IRISH schools will require an extra 3,000 teachers at a cost of €90m over the next three years as a result of the baby boom, the Education Minister has claimed.
Ruairi Quinn has admitted that a huge surge in school enrolments will create the need for the massive number of new teaching posts.
However, the additional teachers will cause huge strain on the Department of Education's multi-million euro budget and lead to fears that classroom size will increase dramatically.
The Labour minister admitted at an education conference that a current baby boom will prompt schools to require an additional 3,000 teacher positions.
The news is sure to alert trainee teachers who fear being jobless when they graduate from third-level courses.
It's predicted that primary school enrolments will rise by 64,000 by 2017 and reach an unprecedented figure of 579,000 pupils.
And Mr Quinn's department believes secondary school numbers will increase to 348,000 -- a rise of 25,000 pupils.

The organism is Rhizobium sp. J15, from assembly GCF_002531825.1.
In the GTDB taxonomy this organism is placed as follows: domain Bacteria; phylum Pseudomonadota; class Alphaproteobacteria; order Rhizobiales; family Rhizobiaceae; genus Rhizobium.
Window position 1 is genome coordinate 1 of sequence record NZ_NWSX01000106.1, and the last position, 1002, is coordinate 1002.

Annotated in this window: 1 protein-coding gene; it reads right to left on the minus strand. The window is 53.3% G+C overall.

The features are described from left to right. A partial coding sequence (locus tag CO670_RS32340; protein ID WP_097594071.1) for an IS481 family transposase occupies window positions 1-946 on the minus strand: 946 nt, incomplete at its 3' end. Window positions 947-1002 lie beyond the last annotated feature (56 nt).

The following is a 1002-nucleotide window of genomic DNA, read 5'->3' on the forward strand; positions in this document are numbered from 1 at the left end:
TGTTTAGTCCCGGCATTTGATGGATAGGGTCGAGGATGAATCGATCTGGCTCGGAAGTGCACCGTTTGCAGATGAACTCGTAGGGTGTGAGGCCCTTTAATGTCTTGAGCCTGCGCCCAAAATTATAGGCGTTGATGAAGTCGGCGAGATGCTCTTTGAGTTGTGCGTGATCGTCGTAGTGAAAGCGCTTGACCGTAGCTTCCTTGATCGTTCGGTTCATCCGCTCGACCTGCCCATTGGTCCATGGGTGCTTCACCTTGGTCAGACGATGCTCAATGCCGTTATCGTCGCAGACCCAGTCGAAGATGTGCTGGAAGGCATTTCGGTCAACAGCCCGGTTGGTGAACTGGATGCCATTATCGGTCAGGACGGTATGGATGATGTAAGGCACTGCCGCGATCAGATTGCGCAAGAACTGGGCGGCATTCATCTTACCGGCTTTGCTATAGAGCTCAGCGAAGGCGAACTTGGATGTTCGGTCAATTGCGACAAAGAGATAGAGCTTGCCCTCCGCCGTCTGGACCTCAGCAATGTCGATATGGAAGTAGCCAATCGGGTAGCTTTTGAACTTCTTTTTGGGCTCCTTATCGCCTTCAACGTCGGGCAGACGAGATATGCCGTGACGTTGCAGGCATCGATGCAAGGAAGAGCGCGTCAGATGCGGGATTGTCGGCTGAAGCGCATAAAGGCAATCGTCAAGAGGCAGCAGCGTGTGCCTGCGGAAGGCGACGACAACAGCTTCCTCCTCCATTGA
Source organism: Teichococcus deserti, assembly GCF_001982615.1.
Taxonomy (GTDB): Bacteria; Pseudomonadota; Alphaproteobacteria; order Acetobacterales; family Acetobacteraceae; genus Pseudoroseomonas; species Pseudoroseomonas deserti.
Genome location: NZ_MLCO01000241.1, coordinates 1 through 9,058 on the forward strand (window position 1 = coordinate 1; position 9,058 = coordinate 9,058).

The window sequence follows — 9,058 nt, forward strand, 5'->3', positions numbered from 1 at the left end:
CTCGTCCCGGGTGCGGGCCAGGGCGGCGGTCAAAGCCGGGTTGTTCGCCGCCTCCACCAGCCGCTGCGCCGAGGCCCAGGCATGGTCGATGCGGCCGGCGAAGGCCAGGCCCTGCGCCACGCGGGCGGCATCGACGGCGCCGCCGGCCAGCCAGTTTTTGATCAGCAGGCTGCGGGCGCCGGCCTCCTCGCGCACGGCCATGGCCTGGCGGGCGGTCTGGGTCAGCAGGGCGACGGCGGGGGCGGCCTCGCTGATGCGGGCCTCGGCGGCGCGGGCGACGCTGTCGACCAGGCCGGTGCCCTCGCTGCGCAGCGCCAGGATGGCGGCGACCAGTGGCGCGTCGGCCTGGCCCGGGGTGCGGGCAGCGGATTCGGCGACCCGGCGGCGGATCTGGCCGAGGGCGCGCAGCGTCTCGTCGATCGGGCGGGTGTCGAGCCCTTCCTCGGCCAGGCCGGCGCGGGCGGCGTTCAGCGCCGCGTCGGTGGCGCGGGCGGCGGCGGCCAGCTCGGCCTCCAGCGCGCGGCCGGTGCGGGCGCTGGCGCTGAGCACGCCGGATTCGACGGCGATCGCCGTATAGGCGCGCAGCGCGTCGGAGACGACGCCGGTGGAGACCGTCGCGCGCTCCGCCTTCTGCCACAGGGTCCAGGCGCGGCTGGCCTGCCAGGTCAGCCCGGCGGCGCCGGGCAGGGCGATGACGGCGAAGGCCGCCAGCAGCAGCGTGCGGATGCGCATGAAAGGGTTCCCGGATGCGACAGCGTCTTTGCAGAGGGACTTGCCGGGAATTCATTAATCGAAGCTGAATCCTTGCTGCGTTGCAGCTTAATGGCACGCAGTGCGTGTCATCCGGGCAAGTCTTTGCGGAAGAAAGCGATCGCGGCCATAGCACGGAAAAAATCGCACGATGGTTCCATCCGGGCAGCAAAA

However, Mr Quinn will come under intense pressure to explain how the positions will be afforded. It is estimated that the cost of 3,000 additional posts would be in the region of €90m, based on starting salaries of €30,000.
A department spokesperson has indicated that the massive requirements have already been factored into budgetary calculations.
The minister will also need to explain how the posts will be created given the current embargo in the public sector.
As revealed by the Herald last month, hundreds of graduates are lingering on the dole as schools are left with no choice but to give work to "unqualified" teachers.